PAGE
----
The English poetry scene in India is going through an unprecedented churn. Many small publishers are cropping up (most dying out after a few titles). Some younger poets have formed ‘collectives’, publishing each other’s books in their ‘closed group’ and then ceasing. Short-term egotistical enterprises like this is an unhealthy trend, not conducive to openness. Even though more people are writing poetry, not enough read or buy it. The level of intellectual criticism is at an all time low—conversations reduced to gossip and slander—a mass of banality, lacking cerebral gravitas. Amid all odds, independent publishers who soldier on include Poetrywala, Copper Coin, Red River and Dhauli Books. These presses, led by committed poet-activists, believe in the written word through an unbiased eye, a rarity in these dark times.
Satyajit Sarna’s Profane, his first book of poetry, shows the microcosmic care and concern he has for language. His lines are tightly wrought, content well managed, and the unfolding narrative convincing. Yet, he maintains a high level of lyricism. Take the first stanza of Moonlake: “You slip out of the tent first. /Like a moth I follow you /out, into the china white, /mountain bones, bleached by starlight, /pearls underfoot, hearts skidding.” There is maturity too, as in Door: “I am not so blinded by lust, /as I once was, …. /.… Now I hesitate, a moment of balance /between the first unveiling, /and the fitting pitch of the dance.”
Scorching comment on national politics is imbued with sharply subtle irony in National Anthem: “We will die of this: /Standing when told, sitting in relief, /while our guardians kneel to kiss /the hem of each passing belief. // Remember: /Freedom will not clutch /at the robes of her servants. /Death himself cannot touch /true disobedience.” Profane is a highly assured debut volume, and I expect fine things from this young writer.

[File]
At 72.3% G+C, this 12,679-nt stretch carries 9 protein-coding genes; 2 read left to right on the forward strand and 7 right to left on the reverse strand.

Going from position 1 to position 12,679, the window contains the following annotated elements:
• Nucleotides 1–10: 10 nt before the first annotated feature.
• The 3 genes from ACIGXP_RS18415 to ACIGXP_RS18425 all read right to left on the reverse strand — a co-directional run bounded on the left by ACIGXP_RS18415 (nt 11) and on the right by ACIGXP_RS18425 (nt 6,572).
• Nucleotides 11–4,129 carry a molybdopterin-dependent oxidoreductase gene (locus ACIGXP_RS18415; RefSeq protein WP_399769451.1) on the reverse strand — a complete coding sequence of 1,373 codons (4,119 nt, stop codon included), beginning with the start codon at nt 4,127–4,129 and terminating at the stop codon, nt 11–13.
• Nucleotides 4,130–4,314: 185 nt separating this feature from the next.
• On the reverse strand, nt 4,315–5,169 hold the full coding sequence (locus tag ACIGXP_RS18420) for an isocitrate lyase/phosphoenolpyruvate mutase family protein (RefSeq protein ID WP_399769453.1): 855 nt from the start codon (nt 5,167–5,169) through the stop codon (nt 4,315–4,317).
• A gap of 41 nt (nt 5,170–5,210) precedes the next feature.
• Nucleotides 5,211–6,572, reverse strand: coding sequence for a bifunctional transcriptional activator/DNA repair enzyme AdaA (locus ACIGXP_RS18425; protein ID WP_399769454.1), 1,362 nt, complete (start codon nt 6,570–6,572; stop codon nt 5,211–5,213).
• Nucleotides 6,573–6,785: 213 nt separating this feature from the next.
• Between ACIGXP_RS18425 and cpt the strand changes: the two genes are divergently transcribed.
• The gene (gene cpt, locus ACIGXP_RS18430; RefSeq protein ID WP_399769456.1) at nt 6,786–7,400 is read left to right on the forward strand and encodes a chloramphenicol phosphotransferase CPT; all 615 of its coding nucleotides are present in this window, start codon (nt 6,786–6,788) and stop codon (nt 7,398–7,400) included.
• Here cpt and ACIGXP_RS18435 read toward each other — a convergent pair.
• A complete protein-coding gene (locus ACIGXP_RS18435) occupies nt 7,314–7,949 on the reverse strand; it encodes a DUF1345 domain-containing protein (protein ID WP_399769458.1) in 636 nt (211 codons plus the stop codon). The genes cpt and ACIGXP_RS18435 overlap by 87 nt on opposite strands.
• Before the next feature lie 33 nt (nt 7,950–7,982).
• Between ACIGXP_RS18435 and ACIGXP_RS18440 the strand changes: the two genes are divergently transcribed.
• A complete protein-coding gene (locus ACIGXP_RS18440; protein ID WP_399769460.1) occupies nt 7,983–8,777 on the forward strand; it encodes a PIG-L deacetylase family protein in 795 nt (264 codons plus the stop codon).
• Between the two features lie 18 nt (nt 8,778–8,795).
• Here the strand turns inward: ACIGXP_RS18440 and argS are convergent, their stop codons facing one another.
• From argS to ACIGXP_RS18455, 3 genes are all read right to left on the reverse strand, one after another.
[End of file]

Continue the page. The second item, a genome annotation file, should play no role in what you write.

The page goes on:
Jhilmil Breckenridge’s debut collection, Reclamation Song, is a highly illustrated book—the poet’s own art/graphics liberally adorning the inside pages and cover. Her work in mental health and gender justly colours her poetry in a way that is not garishly overt but oblique. A good example is Sita. Savour the opening three stanzas: “There were many names for me /Wife, Mother of Four Sons, Girlfriend //But forgetting is another way /of surviving and thriving //And so amnesia, I know you well /as I create new identities.”
Ekphrastic, based on Mara Rucki’s art Spleen (1949), is a fine poem and a good example of its form: “It is the mother whose breasts leak milk /but her child is gone //It is the life left in a dragonfly /whose wings are broken //It is the oldness in a boy’s eyes /after innocence is lost // … // It is the ennui in your limbs /when a wave of depression strikes // It has many names, take your pick /Despair, Grief, Sorrow, what’s your choice?” The repetitive use of the “it is” phrase sets up a chanting rhythm, pushing the narrative’s intent in a convincing manner of therapy. In Reclamation Song, the poet not only reclaims her and humanity’s past, but also leaves the door ajar for future hope to stream in. In so many ways—despite the embedded pain, despair and darkness that engulfs our society—it is a positive, sane, open-minded book.
“A temple town tempts a pilgrim /into pawing its filigreed alcoves /in summer proper //the visiting dharma nerd’s head /becomes a battlefield for the blip ’n’ flip / of conflictual customs” opens Sarabjeet Garcha’s fine poem, The Believer. A Clock in the Far Past is Garcha’s fourth book of poetry (including one in Hindi), apart from two books of translations from Hindi and Marathi. That the poet uses his multilingual talents is not even in question. Instead, what is admirable is the way he moves in and out of these diverse language registers, cadences and textures with ease.
There is quiet wisdom and acceptance in his poetry: “How can we blame / the sun for erasures /we engineered ourselves? //We surrendered, /but didn’t admit /we were lost.” (Muted by Multiples). In Sarabjeet Garcha’s poetry, the metaphors are urgent, phrase-making taut, tonality rhythmically sound, and similes that ring with “tantalising ambivalence”. A Clock in the Far Past is a very fine volume, one that is equally well designed and modest in presentation.